ISACA Journal
Volume 1, 2,014 

Book Reviews 

Big Data: A Revolution That Will Transform How We Live, Work and Think 

Viktor Mayer-Schonberger and Kenneth Cukier | Reviewed by Upesh Parekh, CISA 

Big Data: A Revolution That Will Transform How We Live, Work, and ThinkIn today’s digital age, there is an explosion of data everywhere. Google processes more than 24 petabytes of data per day. Data bytes are being generated every minute—from the mobile call to a loved one at the end of the day to buying groceries for the month. How are these data bytes being used?

Some of the leading companies in the world and entrepreneurial start-ups are making good use of these data. They are being used to arrive at shocking and seemingly innocuous conclusions like “a car painted orange is highly likely to be in good shape for a used car deal” or when airline ticket prices are going to be favorable to the buyer.

Big data is considered to be the next hype cycle. It is claimed to be the biggest development since the Internet, promising to turn the world upside down. Big Data: A Revolution That Will Transform How We Live, Work, and Think explains the concept of big data, the impact it has made, the changes in mind-set it will require and the flipside of its incorrect application.

Written by Viktor Mayer-Schonberger and Kenneth Cukier, Big Data: A Revolution That Will Transform How We Live, Work, and Think is shortlisted for the Financial Times and Goldman Sachs Business Book of the Year Award. It is full of examples, stories and anecdotes, which make it a very interesting read. It is a business book demonstrating the value IT can bring to the business.

Until now, business has been blinded by a couple of limitations while making decisions: nonavailability of data and a lack of processing/computation power to process large amounts of data. With increasing digitization, declining costs of computational power and development of tools capable of organizing large amounts of data, an altogether new insight is available for decision making.

With the insight provided by big data, companies can make many business decisions such as what should be stocked next to a torch when a hurricane is forecasted in a big market and health authorities can be alerted about possible outbreaks of diseases in a particular geography.

The application and power of the concept is unlimited. Election results in a democratic country can be forecasted. Expenditure patterns of any individual or section of individuals can be predicted. Vehicle traffic on a road can be anticipated and, in an agriculture economy, big data can estimate rainfall by manipulating numerous data points.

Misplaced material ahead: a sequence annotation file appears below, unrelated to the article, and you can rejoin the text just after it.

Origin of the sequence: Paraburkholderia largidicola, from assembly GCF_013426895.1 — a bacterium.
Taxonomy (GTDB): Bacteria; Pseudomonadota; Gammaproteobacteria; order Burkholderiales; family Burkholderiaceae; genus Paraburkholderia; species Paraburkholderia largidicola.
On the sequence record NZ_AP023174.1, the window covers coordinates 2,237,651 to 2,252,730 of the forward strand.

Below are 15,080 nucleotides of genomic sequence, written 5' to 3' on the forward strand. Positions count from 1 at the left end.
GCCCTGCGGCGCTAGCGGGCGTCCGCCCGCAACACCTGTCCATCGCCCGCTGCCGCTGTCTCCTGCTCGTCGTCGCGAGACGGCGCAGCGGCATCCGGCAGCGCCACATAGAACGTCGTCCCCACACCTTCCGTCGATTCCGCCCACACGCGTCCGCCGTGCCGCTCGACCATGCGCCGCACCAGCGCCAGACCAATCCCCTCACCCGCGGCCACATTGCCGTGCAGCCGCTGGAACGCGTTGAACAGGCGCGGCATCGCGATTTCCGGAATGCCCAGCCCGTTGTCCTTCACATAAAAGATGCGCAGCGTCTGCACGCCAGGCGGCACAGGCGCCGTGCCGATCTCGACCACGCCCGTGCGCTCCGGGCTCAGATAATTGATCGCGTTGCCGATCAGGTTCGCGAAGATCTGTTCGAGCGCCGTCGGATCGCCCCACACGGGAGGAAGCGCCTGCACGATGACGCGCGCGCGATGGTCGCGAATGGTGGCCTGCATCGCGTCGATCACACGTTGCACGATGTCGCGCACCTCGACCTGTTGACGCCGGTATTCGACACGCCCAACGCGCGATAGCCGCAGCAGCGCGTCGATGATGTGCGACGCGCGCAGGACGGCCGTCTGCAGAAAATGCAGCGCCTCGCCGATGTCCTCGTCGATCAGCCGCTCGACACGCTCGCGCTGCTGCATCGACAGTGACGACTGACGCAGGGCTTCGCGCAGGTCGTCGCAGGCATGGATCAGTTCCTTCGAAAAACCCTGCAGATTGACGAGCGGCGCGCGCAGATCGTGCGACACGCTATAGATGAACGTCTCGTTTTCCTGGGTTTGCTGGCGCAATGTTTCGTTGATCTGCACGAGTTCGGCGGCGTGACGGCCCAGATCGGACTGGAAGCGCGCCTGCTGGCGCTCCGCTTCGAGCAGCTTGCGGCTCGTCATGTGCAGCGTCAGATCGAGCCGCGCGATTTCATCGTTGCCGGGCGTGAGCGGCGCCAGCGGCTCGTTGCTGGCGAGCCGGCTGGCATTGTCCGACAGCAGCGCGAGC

However, some old concepts will have to be shelved to make effective use of big data. Correlation is just one such concept. Our mind is tuned to establish the causal effect. This fixation with causality needs to be reduced because in a big data world, why is not important so long as what is established. For example, one would not be able to establish why orange cars are in better shape than other cars.

These amazing predictions, forecasts and insights are based on the analysis of vast amounts of data. That said, these data were not shared or intended to be used for these purposes. Thus, the concept of big data gives rise to the issue of data privacy. One’s digital life has given to the outside world a window into one’s life, and the power of big data is correlating this view of a person’s life with many other data points, of which one is not even aware, resulting in possible views of one’s innermost thoughts, which one may not want to share. This risk needs to be considered and the control environment needs to adapt to it.

There are other perils to big data as well, which are elaborated on in Big Data: A Revolution That Will Transform How We Live, Work, and Think.

Editor’s Note

Big Data: A Revolution That Will Transform How We Live, Work, and Think is available from the ISACA Bookstore. For more information, visit www.isaca.org/bookstore, email bookstore@isaca.org or telephone +1.847.660.5650.

Reviewed by Upesh Parekh, CISA, a governance and risk professional with more than 10 years of experience in the fields of IT risk management and audit. He is based in Pune, India, and works for Barclays Technology Centre, India. He can be reached at upeshparekh@hotmail.com.

 

Add Comments

Recent Comments

Opinions expressed in the ISACA Journal represent the views of the authors and advertisers. They may differ from policies and official statements of ISACA and from opinions endorsed by authors’ employers or the editors of the Journal. The ISACA Journal does not attest to the originality of authors’ content.